What do you have in common with Harry Potter, Katniss Everdeen from The Hunger Games or Frodo Baggins from The Lord of the Rings? They are characters in stories. More than that, they are the heroes of their stories.

If you're an entrepreneur, then you are the hero of your story.

In 1949, mythologist Joseph Campbell wrote The Hero With a Thousand Faces, in which he outlined the common journey of the archetypal hero. Based on his writing, this short video from TED Ed, produced in 2012, explains Campbell's premise and outlines the 12 steps of his "Hero's Journey."

Mythical heroes are faced with a challenge, leave their comfort zones and rise above their own expectations to overcome the challenge and accomplish their goals.

While most entrepreners might not be saving the world with their ventures, there are parallels between their own paths and the "hero's journey."

  • Entrepreneurs identify a problem or a need within their own status quo.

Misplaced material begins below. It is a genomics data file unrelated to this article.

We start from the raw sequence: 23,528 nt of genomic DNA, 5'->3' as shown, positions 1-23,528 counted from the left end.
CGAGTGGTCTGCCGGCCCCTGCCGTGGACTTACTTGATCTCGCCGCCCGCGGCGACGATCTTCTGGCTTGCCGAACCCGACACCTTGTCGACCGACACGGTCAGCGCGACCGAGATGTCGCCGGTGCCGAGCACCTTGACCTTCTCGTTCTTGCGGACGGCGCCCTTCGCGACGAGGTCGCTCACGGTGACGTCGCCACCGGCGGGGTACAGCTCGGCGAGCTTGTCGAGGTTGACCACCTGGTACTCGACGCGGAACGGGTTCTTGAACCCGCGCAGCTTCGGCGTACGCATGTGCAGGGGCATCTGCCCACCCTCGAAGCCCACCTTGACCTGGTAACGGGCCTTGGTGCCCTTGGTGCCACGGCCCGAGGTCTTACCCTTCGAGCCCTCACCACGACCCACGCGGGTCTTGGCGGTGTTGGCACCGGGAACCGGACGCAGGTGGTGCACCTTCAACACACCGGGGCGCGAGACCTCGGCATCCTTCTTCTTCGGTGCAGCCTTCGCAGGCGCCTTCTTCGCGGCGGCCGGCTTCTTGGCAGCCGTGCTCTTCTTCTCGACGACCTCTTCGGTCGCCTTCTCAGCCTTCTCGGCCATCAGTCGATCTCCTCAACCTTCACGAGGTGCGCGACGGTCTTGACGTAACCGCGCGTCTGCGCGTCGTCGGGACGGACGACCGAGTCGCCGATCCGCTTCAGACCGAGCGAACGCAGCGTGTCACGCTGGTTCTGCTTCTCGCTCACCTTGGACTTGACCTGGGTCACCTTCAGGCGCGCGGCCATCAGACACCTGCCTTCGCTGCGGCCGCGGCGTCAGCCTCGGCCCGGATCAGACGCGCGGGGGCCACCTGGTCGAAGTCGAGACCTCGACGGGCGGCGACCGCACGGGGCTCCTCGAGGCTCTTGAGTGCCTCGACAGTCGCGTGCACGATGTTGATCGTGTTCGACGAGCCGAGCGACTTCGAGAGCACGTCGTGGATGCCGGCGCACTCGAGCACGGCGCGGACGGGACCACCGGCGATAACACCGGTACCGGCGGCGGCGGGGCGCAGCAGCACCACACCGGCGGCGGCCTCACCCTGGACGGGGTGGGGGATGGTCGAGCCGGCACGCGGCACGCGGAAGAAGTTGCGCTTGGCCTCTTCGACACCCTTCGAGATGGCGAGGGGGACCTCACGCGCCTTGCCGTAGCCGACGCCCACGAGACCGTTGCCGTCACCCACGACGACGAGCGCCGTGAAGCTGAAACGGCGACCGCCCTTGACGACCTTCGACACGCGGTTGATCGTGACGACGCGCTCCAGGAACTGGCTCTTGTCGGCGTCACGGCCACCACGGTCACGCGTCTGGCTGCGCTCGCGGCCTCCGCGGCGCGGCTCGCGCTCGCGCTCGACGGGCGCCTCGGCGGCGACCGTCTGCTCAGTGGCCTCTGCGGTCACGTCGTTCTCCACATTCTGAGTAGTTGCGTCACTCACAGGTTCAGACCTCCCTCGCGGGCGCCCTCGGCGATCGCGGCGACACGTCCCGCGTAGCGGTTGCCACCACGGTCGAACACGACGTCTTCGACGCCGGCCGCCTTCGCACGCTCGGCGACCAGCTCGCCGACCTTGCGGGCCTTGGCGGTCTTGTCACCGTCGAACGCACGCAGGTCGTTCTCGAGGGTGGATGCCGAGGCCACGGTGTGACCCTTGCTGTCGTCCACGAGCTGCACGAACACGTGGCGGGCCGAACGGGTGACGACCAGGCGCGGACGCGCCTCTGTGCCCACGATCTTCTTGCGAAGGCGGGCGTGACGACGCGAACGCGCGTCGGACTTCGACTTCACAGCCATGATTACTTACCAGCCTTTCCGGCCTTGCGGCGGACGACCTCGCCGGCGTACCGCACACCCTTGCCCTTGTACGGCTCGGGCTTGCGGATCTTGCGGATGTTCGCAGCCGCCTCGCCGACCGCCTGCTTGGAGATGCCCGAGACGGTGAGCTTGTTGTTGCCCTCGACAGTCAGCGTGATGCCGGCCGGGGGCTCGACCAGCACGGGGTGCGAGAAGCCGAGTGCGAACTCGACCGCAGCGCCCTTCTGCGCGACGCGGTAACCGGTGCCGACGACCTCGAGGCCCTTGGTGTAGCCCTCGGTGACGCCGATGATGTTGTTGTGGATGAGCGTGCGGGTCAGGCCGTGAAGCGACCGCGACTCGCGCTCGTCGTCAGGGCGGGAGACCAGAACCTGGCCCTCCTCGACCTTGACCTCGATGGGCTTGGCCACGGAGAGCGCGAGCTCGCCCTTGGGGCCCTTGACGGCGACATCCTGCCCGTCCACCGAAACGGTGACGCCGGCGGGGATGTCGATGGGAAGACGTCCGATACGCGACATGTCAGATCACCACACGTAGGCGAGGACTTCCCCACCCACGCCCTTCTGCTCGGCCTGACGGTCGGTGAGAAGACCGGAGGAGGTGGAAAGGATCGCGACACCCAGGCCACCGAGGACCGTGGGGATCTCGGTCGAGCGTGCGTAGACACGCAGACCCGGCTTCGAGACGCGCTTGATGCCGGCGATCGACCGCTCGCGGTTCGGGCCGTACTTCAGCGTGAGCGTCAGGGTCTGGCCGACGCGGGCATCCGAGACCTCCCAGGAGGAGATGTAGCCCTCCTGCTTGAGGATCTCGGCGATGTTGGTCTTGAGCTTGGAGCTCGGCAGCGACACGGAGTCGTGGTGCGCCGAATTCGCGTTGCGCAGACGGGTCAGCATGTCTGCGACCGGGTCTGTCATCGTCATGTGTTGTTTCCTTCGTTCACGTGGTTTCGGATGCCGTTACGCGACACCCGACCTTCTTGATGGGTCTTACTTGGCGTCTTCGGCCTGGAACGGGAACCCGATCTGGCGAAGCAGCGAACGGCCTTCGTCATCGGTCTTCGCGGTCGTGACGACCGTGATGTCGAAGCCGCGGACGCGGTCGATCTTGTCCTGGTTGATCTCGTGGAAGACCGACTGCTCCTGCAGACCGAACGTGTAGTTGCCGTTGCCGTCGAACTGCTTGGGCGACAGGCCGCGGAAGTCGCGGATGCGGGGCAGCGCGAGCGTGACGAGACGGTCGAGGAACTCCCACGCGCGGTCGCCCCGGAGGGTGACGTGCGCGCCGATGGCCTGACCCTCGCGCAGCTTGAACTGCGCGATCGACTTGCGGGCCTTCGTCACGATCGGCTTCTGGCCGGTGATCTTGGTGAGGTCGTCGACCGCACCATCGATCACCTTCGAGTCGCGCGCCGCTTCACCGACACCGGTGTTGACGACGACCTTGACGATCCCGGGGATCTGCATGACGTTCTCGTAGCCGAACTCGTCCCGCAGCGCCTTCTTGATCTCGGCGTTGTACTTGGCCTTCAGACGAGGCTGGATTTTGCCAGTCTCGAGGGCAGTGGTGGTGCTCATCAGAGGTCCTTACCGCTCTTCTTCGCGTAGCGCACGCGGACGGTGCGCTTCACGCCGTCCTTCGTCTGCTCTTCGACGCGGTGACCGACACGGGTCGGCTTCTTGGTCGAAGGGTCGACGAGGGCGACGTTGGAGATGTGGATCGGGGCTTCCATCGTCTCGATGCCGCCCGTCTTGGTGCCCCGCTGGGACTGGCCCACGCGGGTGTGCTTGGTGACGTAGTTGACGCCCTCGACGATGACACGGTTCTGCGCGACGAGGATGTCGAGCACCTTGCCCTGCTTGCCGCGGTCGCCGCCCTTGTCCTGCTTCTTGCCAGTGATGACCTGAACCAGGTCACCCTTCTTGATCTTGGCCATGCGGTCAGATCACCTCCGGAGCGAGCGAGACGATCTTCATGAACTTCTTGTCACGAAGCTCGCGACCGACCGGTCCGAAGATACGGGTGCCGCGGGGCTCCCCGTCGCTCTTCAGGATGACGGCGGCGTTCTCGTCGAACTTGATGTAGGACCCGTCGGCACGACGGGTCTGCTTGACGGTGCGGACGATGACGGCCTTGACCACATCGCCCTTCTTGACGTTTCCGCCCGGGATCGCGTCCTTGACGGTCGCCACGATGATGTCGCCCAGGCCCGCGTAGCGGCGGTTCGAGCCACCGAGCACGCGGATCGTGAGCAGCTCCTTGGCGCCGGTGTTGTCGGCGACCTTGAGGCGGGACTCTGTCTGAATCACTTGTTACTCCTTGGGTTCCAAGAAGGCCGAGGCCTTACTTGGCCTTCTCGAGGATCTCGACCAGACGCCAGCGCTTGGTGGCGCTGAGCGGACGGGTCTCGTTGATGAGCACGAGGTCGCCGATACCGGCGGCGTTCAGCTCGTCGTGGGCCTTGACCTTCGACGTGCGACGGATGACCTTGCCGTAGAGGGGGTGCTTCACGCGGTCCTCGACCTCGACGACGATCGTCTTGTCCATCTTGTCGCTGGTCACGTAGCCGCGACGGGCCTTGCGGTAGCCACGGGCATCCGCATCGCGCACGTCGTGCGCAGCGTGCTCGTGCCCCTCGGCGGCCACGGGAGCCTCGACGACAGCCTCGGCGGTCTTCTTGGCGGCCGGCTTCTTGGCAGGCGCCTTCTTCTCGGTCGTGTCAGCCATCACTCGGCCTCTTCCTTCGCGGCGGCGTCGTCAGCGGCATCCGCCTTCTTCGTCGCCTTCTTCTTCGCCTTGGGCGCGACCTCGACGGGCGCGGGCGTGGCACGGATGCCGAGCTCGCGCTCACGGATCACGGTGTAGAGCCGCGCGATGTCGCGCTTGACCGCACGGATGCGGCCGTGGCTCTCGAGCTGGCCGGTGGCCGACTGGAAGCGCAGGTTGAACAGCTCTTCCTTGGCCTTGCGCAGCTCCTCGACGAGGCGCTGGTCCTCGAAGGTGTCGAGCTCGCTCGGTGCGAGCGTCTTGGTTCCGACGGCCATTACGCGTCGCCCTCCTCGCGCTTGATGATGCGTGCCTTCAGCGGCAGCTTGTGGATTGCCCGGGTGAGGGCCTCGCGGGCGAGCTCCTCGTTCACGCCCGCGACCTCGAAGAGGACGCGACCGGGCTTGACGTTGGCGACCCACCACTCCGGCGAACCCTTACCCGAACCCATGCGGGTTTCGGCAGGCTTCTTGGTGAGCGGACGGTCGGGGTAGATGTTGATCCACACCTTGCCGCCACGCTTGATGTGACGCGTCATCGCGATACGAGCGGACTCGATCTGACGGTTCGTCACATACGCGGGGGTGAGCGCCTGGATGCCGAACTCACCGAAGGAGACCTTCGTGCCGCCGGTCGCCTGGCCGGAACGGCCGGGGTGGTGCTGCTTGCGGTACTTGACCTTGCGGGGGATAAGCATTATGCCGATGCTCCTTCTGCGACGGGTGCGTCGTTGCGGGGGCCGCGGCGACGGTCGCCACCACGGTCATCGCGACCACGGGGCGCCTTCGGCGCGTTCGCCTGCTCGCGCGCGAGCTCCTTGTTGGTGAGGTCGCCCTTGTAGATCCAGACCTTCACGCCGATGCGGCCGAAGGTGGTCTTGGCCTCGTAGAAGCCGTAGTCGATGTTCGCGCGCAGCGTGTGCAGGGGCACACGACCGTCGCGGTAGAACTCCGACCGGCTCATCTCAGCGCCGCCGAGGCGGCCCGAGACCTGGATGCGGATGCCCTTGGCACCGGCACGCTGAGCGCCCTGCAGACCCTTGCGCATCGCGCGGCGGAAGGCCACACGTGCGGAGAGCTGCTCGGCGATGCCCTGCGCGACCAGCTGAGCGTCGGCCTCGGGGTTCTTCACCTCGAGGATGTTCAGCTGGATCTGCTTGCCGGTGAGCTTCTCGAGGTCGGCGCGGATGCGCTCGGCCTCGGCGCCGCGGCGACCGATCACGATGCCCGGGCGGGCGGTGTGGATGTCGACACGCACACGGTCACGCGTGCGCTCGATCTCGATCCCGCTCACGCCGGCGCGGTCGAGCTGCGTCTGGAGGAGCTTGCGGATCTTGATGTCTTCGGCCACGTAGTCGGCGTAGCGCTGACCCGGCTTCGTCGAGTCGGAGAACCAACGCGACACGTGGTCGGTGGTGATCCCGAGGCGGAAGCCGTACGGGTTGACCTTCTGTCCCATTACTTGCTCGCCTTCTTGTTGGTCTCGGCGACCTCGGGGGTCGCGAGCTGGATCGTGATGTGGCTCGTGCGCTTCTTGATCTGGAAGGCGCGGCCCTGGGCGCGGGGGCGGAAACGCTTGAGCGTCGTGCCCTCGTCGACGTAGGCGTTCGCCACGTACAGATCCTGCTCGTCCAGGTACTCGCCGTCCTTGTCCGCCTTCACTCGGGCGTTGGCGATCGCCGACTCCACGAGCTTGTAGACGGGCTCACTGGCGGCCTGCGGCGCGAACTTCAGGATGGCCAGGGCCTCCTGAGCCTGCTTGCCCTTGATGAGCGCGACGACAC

• They devise a plan to solve it.
  • They seek advice from mentors.
  • From finding investors to product development to dealing with competition, entrepreneurs face their own trials.
  • They also experience crises. There are times where they feel backed against a wall and out of options.
  • Some entrepreneurs fail while others move ahead, finding the "treasure" of bringing a successful product or service to market.

While the mythical hero gets to return home -- to some sort of the status quo he or she left behind -- you as the entrepreneur continue to push forward. You've created something where there was nothing before. You have to nurture this thing and plot its course for growth. People need and want your products. Employees rely on you to steer your company to greater success.

There's nothing easy about being an entrepreneur. It takes creativity, risk, courage, intelligence and even a little luck. That's why some of the greatest successes in business can sometimes read like the best adventure novel.